don north with glass of wineI hope you will find some interesting reading here and some colorful photographs.
Starting on the home page you wll read a synopsis of my book “Inappropriate Conduct: Mystery of a Disgraced War Correspondent.” There are also some reviews of the book and brief profiles of some of the amazing characters who make up the book. I think you would enjoy this book. Take advantage of this special offer to receive a signed copy for only $20.00 which includes handling and postage. Just send your check to Northstar Productions, 11830 Larry Road, Fairfax, VA. 22020.
Some other personal posts you will find unique…
“Remembering my soldier Grandfather.”
 “Slide show of my wife Deanna’s retirement celebration”
“Select photos from my years of photojournalism”
“A variety of stories I’ve written over the years”
Don North

3 thoughts on “WELCOME TO MY WEBSITE!

  1. My Platoon and Trump
    I farm in Garfield Township, Jackson County, WI. I am 71 yrs. old. I am safe, happy, prosperous and grateful for all the blessings life has given me.
    Fifty yrs. ago at this very time, I was a member of 3rd Plt., ‘A’ Co., 1st Battalion, 3rd Marines. ’A’ Co. and its platoons was heavily engaged against North Vietnamese forces in a place called Con Thien. We had been sent there to reinforce ‘B’ Co., 9th Marines. Bravo 1/9.
    ‘B’ Co. 9th Marines was then known to Marine grunts as ‘busted Bravo’. Bravo 1/9 had been providing perimeter security for the firebase at Con Thien. Con Thien was about ½ mile from the North Vietnamese border. No larger one of my smaller hay fields, the firebase had been under constant bombardment, assaults and ambushes from well positioned artillery and skilled infantry.
    Just before our arrival, ‘B’ Co., had been reduced to 9 men alive, from an original force of over 175. In front of our position, many of their dead rotted in the relentless mid-summer sun.
    After days, the fighting subsided and what was left of ‘A’ Co., swept forward to recover the dead Americans of Bravo 1/9. I remember vividly the bodies of those once proud Marines, and they gave testament to our American citizenry at its best.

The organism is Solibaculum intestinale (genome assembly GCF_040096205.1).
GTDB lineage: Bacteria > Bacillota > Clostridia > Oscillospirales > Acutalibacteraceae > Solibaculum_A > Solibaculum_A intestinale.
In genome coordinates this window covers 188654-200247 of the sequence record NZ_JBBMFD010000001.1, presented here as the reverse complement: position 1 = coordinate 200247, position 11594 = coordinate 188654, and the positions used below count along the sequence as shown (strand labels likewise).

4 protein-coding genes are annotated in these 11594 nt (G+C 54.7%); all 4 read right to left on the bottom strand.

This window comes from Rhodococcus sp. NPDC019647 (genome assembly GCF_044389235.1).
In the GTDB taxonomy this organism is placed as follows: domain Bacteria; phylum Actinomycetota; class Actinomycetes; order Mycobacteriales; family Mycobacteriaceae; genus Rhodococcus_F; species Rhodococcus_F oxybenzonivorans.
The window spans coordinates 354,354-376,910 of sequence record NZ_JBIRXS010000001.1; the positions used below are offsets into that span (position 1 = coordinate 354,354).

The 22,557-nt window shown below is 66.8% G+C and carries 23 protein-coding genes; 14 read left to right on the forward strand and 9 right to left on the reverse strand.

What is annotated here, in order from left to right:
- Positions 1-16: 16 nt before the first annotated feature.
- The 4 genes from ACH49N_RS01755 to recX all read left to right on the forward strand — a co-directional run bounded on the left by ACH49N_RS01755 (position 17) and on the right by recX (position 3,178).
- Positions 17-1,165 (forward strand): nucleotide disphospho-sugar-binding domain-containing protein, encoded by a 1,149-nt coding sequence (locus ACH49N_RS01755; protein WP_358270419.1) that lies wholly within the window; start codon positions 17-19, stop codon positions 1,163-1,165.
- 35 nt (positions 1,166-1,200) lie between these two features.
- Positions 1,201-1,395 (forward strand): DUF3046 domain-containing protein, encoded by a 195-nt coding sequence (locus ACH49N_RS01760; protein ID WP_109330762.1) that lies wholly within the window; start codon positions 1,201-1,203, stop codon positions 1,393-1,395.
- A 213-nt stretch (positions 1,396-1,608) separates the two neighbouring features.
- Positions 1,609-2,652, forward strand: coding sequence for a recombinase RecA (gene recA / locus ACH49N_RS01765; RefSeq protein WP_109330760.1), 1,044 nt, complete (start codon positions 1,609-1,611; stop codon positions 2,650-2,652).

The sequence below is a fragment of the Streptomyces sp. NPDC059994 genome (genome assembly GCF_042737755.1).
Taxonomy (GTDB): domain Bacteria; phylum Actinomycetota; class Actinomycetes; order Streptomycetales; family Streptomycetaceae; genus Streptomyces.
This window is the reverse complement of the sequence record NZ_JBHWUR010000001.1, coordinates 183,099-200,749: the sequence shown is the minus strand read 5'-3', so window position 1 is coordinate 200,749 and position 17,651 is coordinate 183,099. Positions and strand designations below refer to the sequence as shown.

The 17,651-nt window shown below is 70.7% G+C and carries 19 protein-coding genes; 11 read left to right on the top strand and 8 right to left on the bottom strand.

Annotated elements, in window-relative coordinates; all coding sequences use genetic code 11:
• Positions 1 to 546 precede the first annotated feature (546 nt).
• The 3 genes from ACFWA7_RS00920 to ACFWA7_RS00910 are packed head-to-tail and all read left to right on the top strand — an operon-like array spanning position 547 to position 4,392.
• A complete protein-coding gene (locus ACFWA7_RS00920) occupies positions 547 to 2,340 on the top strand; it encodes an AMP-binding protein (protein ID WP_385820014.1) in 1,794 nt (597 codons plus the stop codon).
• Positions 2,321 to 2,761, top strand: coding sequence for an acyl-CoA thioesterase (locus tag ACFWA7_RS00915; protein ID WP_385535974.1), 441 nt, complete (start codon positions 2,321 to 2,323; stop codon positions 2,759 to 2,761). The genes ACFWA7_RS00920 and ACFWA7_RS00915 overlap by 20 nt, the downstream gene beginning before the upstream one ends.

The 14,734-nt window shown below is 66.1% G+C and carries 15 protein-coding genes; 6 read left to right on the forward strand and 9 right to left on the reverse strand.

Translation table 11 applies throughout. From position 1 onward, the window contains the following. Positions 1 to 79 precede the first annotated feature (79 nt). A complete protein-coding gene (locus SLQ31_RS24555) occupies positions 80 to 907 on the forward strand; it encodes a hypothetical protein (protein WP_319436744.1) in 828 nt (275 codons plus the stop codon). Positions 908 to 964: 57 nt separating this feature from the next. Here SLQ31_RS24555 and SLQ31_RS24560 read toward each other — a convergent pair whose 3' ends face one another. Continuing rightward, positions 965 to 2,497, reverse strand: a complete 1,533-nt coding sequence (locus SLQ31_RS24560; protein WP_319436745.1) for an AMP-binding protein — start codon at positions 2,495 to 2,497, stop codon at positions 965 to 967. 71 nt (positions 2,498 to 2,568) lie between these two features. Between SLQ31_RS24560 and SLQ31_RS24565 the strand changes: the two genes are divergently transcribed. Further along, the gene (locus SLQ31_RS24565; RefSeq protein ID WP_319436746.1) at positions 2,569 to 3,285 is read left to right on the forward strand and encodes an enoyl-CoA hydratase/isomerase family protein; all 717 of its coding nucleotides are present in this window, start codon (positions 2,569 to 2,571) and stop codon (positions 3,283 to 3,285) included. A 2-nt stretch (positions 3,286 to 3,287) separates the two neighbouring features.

Latino Americans from New York, New Mexico and the Pilsen neighborhood of Chicago. Native Americans from Wisconsin, Wyoming and plains of Oklahoma. African Americans from Alabama, south LA, and the flats of Cleveland. Japanese Americans from Hawaii, Seattle and endless fertility of the Central Valley. European Americans from Iowa, Kentucky, and industrial North. Blowed away, dead and wasted.

    Over the years, as I milked the cows, tilled the fields, raised my family and enjoyed the fruits of a long life, I often think of those at Con Thien who would never be here among us all. In the words of another Midwestern farm boy, they in deed and spirit, gave “their last full measure of devotion”.
    Still among us all, are those whose wealth, connections and privilege were used in the usual, predictable ways to avoid such tests of spirit and devotion. Apparently, they just couldn’t be bothered.
    Donald Trump, the Republican nominee for President is one of those still among us. This potty-mouthed punk shares a place with the numerous chicken-hawk, country club bad-asses, and assorted frat boy fixers the Republican Party has burdened all of us with for the past 30 yrs.
    He equates his quest to avoid venereal disease as his Vietnam. He mocks grieving parents of our war dead. Strutting like a barnyard rooster, he flippantly bellows he knows more about ISIS than those who have fought them for years.
    True combat veterans like me, with our scars, Purple Hearts, and demons, know from our souls and experiences, that fools like Trump can only mean death, destruction and endless suffering for those unable to avoid the inevitable, ruinous outcomes of such a grotesquely ignorant blowhard.

    Michael B. Taft Garfield Township Jackson County, WI
    (c) 847-420-0940

  2. Michael…I came across your “reply” from November 2016 on Don North’s website soon after I read Don’s article in the New York Times Opinion Page online today. It was another recounting of Con Thien at this time 50 years ago. Both his article and your response have added to a very emotional day for me today. I’ve recently re-read 47 letters from a dear friend who died on July 2nd in Operation Buffalo. Lt Cpl James Larry McBride was in “B” company and was 19 yrs old. Being so immersed with his thoughts and feelings has brought him into my awareness so strongly that there are moments when I feel like I should be able to call him up. I knew the basic story of the battle in which my friend died…but reading it in the writings you both shared was even more powerful and left me with feelings of despair, sadness, grief, numbness and anger. I have been trying to write about our story (mine and Larry’s) partly to help heal myself, to honor him, and to speak for other women who were teenagers at home trying to keep up the morale of these young men who were dying for a lost cause. Thank you for sharing your experience. It means a lot to those of us who are finally trying to stop avoiding the heartache and pain and deal with it.

  3. Don North: Just finished reading ‘A Little Piece of Hell’ in the NYT. After 50 years it still rings true for me too. USN, Vietnam, 1968-1969. Very nice article and having the effect of bringing it all back. Your part about Jimmy Sidell was heartbreaking. I looked up Jimmy Sidell on the Wall website. There is nobody by that name. There is a Lance Corporal Jimmie Siddall. Perhaps the same Marine? THIS IS NOT A CRITICISM JUST AN OBSERVATION. Thanks for a well written piece.

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